Bryan J. Smith, Only in Ogden
In about the same time it would take to drive from Ogden to a Brigham Young University game, 3,000 people signed up last fall to run 13.1 miles from the north side of Pineview Reservoir to Ogden’s Historic 25th Street. Eighty minutes was an Ogden Half Marathon PR (or personal record in race speak). The full marathon closed in 2.5 days, also a PR.
So what is it about the Ogden Marathon that people (and Runner’s World Magazine) find so attractive? Could it be the gradual downhill course? Is it the flawless organization and professionalism of the organizers, the GOAL Foundation? Perhaps it’s the countless volunteers with unlimited enthusiasm at the EXPO or along the course. Or could it be the amazing vistas and rolling river that follow runners all the way to the 25th mile of the course? Whatever the fascination, something seems to be working for the event that was held this year on May 19.
“I think it’s the reputation of the race, both the beauty of the course and the organization of the GOAL foundation” said Shane Story of Ogden. And if anyone knows, it’s Story, since he is one of 12 runners who has participated in all 12 years of the marathon.
“It’s my hometown race. I’m stuck in a streak and can’t get out of it,” he said.
The course begins just below Causey Reservoir on the South Fork of the Ogden River, meanders around the north side of Pineview Reservoir and gradually drops through the canyon into the Ogden River Parkway, leaving the rivers’ banks for only a mile to reach the finish line on 25th Street.
“I don’t think it’s a super easy course,” said Story. “It’s nice that the downhill is gradual, but for a lot of people, it’s hard to be prepared for a spring marathon.”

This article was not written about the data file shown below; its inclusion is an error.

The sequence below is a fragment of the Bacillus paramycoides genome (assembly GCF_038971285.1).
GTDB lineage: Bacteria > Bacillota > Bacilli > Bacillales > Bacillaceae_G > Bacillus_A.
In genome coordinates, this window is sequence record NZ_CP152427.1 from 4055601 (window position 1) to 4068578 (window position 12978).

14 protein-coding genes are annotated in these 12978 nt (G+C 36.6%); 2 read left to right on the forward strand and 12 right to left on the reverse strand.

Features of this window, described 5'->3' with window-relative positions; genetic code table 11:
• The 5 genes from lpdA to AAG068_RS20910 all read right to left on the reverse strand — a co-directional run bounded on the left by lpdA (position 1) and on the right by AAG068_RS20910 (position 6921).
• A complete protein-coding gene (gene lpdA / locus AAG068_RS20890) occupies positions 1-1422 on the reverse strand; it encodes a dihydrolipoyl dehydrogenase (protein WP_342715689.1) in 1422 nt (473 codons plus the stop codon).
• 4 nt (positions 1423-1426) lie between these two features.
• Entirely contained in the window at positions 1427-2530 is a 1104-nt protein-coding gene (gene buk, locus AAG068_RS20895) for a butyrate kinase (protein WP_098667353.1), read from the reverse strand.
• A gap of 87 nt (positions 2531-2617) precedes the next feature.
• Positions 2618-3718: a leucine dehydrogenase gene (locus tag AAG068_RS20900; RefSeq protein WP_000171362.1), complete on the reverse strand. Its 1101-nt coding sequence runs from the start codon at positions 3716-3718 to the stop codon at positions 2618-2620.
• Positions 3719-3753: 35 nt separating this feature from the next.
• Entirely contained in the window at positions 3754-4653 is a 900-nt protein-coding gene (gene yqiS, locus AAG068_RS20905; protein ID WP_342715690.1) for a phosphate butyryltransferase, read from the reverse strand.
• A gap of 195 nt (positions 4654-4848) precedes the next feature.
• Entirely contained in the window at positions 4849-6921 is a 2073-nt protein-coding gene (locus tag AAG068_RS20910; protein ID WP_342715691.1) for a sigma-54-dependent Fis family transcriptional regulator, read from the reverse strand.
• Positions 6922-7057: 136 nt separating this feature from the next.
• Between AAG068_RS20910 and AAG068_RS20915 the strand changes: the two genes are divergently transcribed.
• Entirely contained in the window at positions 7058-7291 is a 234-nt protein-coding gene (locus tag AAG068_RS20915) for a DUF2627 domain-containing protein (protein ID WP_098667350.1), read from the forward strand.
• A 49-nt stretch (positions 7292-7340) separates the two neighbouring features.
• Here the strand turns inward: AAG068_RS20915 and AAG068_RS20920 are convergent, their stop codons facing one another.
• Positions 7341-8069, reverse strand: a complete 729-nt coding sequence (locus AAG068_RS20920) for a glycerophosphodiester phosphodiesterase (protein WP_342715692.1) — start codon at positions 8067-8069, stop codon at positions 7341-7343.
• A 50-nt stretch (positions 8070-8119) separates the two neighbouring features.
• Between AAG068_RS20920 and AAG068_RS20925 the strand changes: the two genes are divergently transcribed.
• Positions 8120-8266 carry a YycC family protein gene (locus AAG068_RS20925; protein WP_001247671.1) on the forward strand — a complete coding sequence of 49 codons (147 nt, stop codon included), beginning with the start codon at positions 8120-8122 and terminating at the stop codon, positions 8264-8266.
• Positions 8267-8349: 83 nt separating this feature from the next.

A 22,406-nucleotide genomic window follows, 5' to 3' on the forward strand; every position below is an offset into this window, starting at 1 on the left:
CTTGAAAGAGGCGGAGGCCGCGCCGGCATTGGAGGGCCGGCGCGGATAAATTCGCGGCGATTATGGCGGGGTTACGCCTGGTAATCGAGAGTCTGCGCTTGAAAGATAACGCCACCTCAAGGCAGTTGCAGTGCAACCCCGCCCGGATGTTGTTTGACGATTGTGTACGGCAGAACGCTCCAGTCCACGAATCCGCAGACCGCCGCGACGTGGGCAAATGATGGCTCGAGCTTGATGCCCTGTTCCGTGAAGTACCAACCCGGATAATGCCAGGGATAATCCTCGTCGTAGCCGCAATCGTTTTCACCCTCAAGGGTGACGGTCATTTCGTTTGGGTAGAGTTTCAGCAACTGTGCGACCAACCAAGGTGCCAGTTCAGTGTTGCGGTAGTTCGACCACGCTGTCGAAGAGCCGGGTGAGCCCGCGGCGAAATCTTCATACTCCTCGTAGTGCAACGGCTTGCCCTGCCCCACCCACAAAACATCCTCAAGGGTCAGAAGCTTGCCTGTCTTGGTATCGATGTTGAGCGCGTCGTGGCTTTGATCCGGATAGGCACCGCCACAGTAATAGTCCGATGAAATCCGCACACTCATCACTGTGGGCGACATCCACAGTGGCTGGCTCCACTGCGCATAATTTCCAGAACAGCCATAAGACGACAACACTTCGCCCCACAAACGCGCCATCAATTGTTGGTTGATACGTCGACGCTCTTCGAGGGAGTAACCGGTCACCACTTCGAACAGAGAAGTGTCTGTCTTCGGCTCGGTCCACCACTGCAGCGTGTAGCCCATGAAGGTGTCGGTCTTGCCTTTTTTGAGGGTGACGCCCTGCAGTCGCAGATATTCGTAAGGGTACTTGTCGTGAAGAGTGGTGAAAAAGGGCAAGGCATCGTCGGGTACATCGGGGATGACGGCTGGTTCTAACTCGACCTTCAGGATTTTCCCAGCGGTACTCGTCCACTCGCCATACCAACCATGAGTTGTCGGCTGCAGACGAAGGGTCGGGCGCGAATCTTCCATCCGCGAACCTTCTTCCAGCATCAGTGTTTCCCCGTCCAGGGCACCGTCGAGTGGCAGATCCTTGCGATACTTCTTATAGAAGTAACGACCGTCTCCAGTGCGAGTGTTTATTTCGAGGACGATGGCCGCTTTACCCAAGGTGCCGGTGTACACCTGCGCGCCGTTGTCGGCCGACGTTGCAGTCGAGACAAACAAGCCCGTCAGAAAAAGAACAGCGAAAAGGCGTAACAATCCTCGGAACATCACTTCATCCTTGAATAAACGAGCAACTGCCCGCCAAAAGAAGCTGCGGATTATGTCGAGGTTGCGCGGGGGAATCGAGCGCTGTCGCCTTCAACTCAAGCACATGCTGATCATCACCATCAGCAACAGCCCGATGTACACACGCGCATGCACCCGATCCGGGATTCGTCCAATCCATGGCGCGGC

This year, the weather and the temperature couldn’t have been better. It was a cool 38 degrees to start, with high 50s and low 60s at the finish. “I remember in 2003 when runners got hit with a hailstorm. Luckily we were just fast enough to miss it but it was wet and cold. This year was perfect.”
Despite the beauty along the South Fork, the half marathon seems to be the more popular race. The 3,000 available spots were scooped up at a rate about 37 entrants per minute, temporarily crashing the website on registration day.
Preparing for a spring race can be a challenge for some. “The half marathon was awesome, and could be even better if you train for it,” joked Ogden native Abraham Shreve. He also said he talked to a lot of runners who felt they hadn’t trained well enough.
Brian Stromberg, race director of the R-Scape Relay, had the option of running either the full course or the half. “When I thought about it, the half just sounded a lot better,” he said. “A lot of people want to do a marathon, check it off their bucket list, then run half marathons because they are more enjoyable.” And considering the narrow road, “How often do you get to run down Ogden Canyon? That second half (of the marathon course) is so beautiful.”
Apart from the full and half marathon distances, there is also a 5K race, a “Kids K” and the option of running the marathon distance as a relay, divided into five sections. Runners of all abilities and all ages have plenty to choose from to participate in the events of marathon weekend.
And the reputation continues to grow as organizers look for ways to handle the increased demand, and another potential registration PR this coming November.
Brian Nicholson has completed marathons from Boston to Beijing, a host of Ragnar relays, and has developed a keen taste for all things Gu.
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